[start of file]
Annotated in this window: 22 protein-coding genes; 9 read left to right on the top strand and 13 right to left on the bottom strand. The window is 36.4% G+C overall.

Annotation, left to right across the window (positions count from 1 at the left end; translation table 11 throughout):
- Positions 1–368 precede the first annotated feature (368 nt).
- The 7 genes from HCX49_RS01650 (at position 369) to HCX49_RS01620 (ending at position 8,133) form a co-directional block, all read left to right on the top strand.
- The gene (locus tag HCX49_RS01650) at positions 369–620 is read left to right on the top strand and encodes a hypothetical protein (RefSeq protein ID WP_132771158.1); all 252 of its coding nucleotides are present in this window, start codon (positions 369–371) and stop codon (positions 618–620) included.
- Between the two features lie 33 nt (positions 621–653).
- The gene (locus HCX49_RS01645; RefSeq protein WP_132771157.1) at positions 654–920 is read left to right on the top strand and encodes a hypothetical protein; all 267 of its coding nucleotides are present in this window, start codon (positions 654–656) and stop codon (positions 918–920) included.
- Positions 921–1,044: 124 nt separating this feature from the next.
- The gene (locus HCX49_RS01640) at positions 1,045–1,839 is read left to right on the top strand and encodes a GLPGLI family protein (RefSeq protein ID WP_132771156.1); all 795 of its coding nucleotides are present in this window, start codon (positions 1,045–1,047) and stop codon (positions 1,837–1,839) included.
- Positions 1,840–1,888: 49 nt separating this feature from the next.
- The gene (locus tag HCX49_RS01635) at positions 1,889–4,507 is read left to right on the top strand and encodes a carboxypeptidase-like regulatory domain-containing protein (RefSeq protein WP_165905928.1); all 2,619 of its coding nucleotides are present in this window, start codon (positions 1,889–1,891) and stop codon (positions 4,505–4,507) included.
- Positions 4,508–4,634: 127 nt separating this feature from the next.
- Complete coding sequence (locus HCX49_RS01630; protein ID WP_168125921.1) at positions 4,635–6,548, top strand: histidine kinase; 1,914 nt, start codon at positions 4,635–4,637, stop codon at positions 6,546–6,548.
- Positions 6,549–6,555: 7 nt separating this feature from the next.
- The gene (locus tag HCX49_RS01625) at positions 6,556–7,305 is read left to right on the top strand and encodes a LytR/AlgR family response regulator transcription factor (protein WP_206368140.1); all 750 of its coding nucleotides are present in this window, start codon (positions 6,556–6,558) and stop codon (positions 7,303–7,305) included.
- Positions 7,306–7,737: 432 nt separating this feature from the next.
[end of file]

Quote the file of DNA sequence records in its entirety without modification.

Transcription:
Annotated in this window: 22 protein-coding genes; 9 read left to right on the top strand and 13 right to left on the bottom strand. The window is 36.4% G+C overall.

Annotation, left to right across the window (positions count from 1 at the left end; translation table 11 throughout):
- Positions 1–368 precede the first annotated feature (368 nt).
- The 7 genes from HCX49_RS01650 (at position 369) to HCX49_RS01620 (ending at position 8,133) form a co-directional block, all read left to right on the top strand.
- The gene (locus tag HCX49_RS01650) at positions 369–620 is read left to right on the top strand and encodes a hypothetical protein (RefSeq protein ID WP_132771158.1); all 252 of its coding nucleotides are present in this window, start codon (positions 369–371) and stop codon (positions 618–620) included.
- Between the two features lie 33 nt (positions 621–653).
- The gene (locus HCX49_RS01645; RefSeq protein WP_132771157.1) at positions 654–920 is read left to right on the top strand and encodes a hypothetical protein; all 267 of its coding nucleotides are present in this window, start codon (positions 654–656) and stop codon (positions 918–920) included.
- Positions 921–1,044: 124 nt separating this feature from the next.
- The gene (locus HCX49_RS01640) at positions 1,045–1,839 is read left to right on the top strand and encodes a GLPGLI family protein (RefSeq protein ID WP_132771156.1); all 795 of its coding nucleotides are present in this window, start codon (positions 1,045–1,047) and stop codon (positions 1,837–1,839) included.
- Positions 1,840–1,888: 49 nt separating this feature from the next.
- The gene (locus tag HCX49_RS01635) at positions 1,889–4,507 is read left to right on the top strand and encodes a carboxypeptidase-like regulatory domain-containing protein (RefSeq protein WP_165905928.1); all 2,619 of its coding nucleotides are present in this window, start codon (positions 1,889–1,891) and stop codon (positions 4,505–4,507) included.
- Positions 4,508–4,634: 127 nt separating this feature from the next.
- Complete coding sequence (locus HCX49_RS01630; protein ID WP_168125921.1) at positions 4,635–6,548, top strand: histidine kinase; 1,914 nt, start codon at positions 4,635–4,637, stop codon at positions 6,546–6,548.
- Positions 6,549–6,555: 7 nt separating this feature from the next.
- The gene (locus tag HCX49_RS01625) at positions 6,556–7,305 is read left to right on the top strand and encodes a LytR/AlgR family response regulator transcription factor (protein WP_206368140.1); all 750 of its coding nucleotides are present in this window, start codon (positions 6,556–6,558) and stop codon (positions 7,303–7,305) included.
- Positions 7,306–7,737: 432 nt separating this feature from the next.